Two thirds of girls and young women aged 11-21 say there is too much pressure to do well in exams, according to a new survey from Girlguiding.
Girlguiding’s 2019 Girls’ Attitudes Survey also found that more than half of girls (52 per cent) say exam pressures affects how happy they are, yet four in five say they don’t get the support they need to manage exam-related stress.
To combat this, half of girls and young women want schools to be assessed on how well they support pupils and what they do to encourage wellbeing, as well as academic results.
On the subject of bullying and sexual harassment, the survey found that four in five girls, aged seven to 21, have experienced bullying or unacceptable behaviours. One in eight girls aged 13 to 21 say sexual harassment and catcalling stops them from going out.
Megan, 17, a spokesperson for Girlguiding, said, “More than half of girls say exam pressures affect how happy they are.”
“I know this feeling all too well; I sat my GCSE’s last year and I spiralled under the stress.”
“I would often cry myself to sleep, choosing between showering or taking another practice test for physics.”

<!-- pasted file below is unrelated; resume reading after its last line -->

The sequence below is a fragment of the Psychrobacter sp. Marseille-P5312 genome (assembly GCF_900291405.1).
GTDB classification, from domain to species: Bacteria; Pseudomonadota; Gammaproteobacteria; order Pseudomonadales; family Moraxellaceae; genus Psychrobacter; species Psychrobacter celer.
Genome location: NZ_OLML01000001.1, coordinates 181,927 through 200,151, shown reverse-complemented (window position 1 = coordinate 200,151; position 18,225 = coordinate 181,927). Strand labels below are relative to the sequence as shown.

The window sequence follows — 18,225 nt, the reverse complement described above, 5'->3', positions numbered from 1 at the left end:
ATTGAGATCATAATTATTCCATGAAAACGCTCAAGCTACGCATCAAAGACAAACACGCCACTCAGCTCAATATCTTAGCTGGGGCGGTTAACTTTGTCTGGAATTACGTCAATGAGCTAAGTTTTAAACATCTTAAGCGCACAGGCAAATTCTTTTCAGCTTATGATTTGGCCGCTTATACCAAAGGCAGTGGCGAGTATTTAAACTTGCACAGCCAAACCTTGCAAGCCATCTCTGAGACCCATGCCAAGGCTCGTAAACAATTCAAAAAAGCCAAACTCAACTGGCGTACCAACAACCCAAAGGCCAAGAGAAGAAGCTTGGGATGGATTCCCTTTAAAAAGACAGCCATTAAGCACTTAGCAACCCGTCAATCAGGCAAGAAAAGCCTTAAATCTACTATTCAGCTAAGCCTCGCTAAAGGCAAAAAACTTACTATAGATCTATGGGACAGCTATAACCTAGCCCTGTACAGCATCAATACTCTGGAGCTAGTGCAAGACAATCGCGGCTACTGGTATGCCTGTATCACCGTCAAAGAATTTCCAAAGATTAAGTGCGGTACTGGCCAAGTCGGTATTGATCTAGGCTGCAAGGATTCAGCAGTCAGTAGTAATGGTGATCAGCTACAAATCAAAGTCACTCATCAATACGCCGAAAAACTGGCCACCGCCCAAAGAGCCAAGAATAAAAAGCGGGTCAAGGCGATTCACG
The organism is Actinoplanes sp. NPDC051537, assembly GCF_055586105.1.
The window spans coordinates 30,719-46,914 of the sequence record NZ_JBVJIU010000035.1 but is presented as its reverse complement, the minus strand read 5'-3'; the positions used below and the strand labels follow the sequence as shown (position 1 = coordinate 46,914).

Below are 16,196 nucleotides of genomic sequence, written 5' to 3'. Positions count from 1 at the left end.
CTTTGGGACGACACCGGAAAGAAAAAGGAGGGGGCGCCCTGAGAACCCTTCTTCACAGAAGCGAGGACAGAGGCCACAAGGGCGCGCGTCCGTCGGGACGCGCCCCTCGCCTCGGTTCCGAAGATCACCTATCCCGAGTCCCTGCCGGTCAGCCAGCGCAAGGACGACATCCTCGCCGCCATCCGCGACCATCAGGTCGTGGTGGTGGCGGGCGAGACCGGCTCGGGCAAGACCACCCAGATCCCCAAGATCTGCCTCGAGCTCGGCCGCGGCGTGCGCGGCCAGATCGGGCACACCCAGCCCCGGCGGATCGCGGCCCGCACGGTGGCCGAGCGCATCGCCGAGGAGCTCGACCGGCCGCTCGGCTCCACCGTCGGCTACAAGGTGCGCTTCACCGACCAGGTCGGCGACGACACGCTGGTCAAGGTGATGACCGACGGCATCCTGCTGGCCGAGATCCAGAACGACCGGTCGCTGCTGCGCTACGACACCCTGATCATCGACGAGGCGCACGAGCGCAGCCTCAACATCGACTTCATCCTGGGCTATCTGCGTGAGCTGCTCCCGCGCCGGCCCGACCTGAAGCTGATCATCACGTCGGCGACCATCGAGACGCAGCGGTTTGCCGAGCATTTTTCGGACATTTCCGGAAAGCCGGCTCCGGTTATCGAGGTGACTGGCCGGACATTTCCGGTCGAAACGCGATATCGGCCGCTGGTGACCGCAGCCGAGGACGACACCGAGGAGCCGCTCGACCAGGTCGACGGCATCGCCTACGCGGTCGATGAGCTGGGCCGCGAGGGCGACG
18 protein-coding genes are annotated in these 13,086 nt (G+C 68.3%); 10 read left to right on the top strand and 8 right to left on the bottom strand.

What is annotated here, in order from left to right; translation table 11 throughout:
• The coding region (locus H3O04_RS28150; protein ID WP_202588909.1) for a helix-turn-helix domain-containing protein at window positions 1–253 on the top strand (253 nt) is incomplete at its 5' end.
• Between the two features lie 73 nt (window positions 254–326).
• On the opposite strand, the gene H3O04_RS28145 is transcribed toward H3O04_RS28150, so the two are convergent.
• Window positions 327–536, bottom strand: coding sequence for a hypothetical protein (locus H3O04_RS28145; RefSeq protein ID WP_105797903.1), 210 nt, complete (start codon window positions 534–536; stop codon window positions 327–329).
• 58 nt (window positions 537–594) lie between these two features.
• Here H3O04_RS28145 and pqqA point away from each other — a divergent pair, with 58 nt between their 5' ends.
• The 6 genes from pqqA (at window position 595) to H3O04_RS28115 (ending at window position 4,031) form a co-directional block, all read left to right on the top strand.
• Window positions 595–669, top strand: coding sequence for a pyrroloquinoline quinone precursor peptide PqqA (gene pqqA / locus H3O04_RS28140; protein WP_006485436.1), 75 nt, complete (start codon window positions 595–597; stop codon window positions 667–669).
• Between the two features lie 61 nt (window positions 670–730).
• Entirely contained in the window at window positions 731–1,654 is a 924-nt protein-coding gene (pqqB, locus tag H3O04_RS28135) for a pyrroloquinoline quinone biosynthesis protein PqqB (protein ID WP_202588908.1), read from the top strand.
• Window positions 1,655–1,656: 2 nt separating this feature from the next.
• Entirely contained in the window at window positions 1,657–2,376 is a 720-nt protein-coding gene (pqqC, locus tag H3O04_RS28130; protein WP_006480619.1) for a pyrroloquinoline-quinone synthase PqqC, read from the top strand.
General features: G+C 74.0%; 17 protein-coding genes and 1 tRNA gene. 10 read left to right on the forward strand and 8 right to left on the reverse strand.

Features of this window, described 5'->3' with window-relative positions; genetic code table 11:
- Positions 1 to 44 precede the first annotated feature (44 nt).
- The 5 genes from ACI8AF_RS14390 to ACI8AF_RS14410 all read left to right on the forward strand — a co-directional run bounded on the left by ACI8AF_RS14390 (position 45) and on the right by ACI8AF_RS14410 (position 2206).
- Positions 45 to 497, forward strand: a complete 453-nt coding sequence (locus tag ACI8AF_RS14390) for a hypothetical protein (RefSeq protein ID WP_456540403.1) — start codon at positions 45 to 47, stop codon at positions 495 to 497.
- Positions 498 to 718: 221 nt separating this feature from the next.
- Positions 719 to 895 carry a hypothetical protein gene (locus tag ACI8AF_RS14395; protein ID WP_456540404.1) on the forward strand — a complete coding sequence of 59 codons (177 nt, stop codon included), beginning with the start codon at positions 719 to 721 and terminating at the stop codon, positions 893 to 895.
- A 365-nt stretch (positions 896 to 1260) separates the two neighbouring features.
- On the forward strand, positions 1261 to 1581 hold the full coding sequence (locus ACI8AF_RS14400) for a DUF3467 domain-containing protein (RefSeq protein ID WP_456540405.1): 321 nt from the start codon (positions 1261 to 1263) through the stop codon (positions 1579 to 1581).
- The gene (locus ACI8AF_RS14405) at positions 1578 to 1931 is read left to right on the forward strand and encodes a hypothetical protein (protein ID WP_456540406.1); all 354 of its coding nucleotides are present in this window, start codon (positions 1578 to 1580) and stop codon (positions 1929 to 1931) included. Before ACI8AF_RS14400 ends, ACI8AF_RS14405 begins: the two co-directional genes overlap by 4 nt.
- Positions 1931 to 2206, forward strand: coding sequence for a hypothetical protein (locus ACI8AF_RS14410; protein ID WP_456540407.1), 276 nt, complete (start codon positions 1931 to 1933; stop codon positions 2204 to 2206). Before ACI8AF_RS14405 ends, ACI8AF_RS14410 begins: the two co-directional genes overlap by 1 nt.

Emma, 19, a member of Girlguiding’s Advocate panel, a group of 18 girls aged 14-25 who act as the charity’s spokespeople, added, “It’s upsetting to hear that so many girls feel there is too much pressure on them to do well in exams, and that this could affect the rest of their lives.”
“We really need to do more to support girls to thrive and show off their many talents – but without reinforcing the idea that good grades are the only measure of success.”
“In a world full of filtered photographs and online bullying, the last thing girls need to face is a worrying amount of academic pressure.”
“Yet exam stress is very real and forms the perfect storm of pressures on girls, to the detriment of their mental wellbeing.”